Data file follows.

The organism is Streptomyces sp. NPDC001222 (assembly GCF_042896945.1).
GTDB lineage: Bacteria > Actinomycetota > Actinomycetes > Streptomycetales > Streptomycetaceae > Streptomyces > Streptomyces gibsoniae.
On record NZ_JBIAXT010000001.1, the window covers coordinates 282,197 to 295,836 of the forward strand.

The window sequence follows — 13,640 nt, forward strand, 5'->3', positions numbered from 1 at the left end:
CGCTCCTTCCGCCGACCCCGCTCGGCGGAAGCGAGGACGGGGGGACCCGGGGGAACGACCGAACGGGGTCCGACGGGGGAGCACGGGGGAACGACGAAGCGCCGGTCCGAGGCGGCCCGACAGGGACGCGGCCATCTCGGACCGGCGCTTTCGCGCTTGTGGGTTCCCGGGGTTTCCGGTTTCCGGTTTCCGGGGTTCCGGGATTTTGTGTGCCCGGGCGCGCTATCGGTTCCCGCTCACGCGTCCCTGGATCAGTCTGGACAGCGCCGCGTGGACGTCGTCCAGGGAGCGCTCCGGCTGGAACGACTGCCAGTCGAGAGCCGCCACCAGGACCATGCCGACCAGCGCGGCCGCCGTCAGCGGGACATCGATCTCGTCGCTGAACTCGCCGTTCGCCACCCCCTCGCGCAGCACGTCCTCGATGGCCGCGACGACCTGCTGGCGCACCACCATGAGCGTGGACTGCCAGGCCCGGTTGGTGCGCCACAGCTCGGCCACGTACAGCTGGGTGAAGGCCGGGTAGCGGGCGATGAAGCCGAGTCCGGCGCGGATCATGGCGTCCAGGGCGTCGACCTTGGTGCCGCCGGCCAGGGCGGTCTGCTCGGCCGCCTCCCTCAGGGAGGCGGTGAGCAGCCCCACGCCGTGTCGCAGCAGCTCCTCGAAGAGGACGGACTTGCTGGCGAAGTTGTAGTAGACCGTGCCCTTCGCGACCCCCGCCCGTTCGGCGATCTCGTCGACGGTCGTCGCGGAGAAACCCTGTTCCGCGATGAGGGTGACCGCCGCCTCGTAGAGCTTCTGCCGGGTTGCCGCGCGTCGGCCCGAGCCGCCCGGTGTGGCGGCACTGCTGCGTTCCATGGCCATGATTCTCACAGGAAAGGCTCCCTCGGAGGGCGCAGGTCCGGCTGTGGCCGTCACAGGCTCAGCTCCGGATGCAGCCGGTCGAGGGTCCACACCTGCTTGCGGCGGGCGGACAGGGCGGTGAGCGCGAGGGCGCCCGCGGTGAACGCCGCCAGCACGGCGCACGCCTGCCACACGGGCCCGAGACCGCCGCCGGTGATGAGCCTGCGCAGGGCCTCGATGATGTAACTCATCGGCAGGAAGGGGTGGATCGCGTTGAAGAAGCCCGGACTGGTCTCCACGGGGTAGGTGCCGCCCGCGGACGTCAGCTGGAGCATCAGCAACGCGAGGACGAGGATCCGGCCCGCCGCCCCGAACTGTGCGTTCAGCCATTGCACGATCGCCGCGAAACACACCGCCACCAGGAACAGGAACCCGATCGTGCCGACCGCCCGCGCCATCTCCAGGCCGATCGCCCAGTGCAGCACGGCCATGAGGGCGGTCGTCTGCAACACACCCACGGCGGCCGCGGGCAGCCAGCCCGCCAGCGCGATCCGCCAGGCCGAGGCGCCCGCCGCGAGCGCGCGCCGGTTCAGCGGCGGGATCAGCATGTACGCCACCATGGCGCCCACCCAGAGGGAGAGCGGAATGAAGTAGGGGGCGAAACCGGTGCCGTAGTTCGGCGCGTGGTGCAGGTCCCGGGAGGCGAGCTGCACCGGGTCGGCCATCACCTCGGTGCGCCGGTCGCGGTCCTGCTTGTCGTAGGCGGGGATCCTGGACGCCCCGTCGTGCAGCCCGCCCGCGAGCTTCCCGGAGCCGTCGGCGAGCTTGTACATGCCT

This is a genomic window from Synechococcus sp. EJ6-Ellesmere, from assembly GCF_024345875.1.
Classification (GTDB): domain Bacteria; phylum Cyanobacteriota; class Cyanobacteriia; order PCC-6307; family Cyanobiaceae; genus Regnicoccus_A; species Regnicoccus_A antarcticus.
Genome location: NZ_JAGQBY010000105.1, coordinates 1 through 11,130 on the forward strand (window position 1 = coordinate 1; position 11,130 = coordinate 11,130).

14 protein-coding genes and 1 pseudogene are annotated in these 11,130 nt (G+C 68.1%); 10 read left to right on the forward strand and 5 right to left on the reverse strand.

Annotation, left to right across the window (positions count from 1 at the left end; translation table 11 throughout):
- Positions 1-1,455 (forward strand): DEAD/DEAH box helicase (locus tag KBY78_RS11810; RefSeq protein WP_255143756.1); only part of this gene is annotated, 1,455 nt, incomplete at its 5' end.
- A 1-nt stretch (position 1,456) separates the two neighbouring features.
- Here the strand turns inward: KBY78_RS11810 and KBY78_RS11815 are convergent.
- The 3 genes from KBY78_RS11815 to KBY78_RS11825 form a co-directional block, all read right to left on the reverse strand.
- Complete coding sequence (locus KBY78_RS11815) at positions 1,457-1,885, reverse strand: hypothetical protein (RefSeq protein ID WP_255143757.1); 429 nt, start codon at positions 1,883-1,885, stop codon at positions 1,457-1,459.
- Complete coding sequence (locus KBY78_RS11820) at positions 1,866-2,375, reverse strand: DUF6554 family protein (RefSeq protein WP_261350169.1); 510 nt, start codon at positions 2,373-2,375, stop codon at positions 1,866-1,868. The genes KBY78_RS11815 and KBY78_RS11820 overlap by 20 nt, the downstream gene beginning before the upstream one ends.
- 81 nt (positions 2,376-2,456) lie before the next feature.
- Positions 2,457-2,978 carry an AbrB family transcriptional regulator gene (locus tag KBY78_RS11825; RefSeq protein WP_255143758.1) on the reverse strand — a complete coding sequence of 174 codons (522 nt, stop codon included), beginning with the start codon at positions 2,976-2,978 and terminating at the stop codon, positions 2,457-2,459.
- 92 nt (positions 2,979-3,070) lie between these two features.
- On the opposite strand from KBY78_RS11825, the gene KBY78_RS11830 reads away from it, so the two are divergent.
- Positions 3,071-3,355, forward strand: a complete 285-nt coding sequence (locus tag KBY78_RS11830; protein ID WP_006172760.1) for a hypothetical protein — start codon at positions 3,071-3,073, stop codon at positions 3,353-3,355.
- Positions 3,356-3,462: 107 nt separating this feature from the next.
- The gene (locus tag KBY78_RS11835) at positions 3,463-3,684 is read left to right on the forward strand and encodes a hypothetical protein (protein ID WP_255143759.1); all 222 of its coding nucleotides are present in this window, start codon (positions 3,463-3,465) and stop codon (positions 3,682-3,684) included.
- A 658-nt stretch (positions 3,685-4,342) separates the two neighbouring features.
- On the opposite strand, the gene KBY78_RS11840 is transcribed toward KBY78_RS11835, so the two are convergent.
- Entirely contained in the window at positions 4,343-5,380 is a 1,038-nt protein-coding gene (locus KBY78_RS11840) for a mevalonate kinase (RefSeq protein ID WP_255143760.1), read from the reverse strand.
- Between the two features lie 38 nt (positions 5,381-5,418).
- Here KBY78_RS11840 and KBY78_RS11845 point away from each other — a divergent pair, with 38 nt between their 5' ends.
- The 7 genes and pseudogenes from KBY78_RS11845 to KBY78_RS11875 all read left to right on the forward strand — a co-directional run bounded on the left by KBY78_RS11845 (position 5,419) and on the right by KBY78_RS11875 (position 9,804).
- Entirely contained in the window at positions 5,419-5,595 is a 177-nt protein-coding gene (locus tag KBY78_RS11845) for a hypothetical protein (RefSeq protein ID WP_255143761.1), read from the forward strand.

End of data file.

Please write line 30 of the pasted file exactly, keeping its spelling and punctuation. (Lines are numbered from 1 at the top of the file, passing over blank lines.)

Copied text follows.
- Entirely contained in the window at positions 5,419-5,595 is a 177-nt protein-coding gene (locus tag KBY78_RS11845) for a hypothetical protein (RefSeq protein ID WP_255143761.1), read from the forward strand.